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After the discovery of mass graves at Residential Schools in Canada, the United States revaluated its own history with Indian Boarding Schools. The nation will likely grapple with the issue of finding appropriate solutions for historical mass atrocities in the near future as it too discovers the remains of Native American children who died at federal Indian boarding schools. Indian boarding schools have a long and abusive history that still today affects descendants of the students who attended these institutions in the past. The United States and other nations turned to restorative justice to address harm to Indigenous people in the past, resulting in both successes in providing opportunities for survivors to share their stories and failures in effecting permanent change. This Note argues that, in the wake of the federal investigation into deaths at these schools, the U.S. federal government should employ a restorative justice approach to promote healing both within Indigenous communities and the country as a whole from the trauma of Indian boarding schools.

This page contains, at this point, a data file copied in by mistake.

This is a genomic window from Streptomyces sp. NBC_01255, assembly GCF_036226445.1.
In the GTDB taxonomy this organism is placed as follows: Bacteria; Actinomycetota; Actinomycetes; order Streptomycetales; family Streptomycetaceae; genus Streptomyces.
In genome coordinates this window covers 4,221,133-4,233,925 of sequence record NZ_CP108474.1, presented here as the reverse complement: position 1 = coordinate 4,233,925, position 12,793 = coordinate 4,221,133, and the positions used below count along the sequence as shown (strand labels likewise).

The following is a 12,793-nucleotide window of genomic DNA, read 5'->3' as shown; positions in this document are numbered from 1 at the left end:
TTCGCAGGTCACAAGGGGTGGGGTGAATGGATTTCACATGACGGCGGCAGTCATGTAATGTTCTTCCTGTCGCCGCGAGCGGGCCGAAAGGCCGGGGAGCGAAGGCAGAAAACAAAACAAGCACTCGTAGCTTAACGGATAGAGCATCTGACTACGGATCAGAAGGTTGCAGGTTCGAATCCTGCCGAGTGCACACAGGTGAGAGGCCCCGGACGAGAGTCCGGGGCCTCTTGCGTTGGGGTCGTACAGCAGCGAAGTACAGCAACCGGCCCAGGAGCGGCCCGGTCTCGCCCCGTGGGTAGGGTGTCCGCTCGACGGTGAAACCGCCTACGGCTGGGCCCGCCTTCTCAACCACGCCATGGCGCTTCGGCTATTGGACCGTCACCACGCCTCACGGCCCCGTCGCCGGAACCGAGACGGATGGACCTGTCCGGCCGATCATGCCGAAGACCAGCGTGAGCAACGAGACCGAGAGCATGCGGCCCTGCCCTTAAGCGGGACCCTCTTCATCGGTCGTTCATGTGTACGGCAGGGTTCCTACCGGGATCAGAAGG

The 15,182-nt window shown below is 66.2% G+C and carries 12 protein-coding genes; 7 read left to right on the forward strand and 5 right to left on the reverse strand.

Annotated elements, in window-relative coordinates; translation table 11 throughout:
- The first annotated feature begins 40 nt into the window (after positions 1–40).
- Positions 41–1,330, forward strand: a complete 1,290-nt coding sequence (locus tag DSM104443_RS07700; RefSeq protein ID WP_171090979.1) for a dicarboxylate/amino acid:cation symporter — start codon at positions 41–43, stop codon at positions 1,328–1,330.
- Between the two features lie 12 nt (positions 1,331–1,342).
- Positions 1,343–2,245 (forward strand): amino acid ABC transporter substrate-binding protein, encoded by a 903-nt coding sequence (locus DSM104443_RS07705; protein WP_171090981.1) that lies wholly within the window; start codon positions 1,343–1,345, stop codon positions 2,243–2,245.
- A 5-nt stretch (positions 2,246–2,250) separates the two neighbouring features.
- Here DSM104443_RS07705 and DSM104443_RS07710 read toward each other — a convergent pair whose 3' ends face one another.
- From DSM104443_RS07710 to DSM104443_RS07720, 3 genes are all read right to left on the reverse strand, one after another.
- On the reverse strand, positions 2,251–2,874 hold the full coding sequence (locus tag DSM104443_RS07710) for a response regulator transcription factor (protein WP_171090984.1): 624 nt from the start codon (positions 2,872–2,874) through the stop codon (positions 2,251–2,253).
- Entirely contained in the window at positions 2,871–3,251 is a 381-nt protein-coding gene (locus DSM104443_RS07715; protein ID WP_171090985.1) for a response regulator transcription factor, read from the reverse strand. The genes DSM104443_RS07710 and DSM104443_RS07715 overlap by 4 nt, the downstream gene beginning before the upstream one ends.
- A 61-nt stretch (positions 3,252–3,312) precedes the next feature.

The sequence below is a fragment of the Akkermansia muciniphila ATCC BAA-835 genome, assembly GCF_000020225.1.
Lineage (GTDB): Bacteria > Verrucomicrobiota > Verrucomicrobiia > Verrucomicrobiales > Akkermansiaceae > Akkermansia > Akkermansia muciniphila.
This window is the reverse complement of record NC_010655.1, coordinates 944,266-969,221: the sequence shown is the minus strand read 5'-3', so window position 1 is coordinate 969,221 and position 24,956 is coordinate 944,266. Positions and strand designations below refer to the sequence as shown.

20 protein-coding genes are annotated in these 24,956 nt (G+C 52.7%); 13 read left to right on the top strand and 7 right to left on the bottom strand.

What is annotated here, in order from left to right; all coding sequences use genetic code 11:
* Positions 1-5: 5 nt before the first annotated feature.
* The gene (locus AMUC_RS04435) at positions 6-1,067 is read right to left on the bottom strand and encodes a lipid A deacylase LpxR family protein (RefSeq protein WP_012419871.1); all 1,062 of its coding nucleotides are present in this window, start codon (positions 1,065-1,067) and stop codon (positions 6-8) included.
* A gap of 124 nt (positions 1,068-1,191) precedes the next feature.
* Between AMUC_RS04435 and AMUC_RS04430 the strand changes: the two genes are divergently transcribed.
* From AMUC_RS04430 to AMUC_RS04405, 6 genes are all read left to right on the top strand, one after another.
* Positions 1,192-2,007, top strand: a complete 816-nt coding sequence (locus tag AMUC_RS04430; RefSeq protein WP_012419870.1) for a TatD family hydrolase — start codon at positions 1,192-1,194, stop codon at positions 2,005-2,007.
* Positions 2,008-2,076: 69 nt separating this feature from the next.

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28 Apr 2023
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  • Subject
    • Human Rights Law

    • Indigenous Law

    • Race and Ethnicity

  • Journal title
    • Boston College Law Review

  • Volume
    • 64

  • Issue
    • 4

  • Pagination
    • 1039-1076

  • Date submitted

    28 April 2023

  • Official Link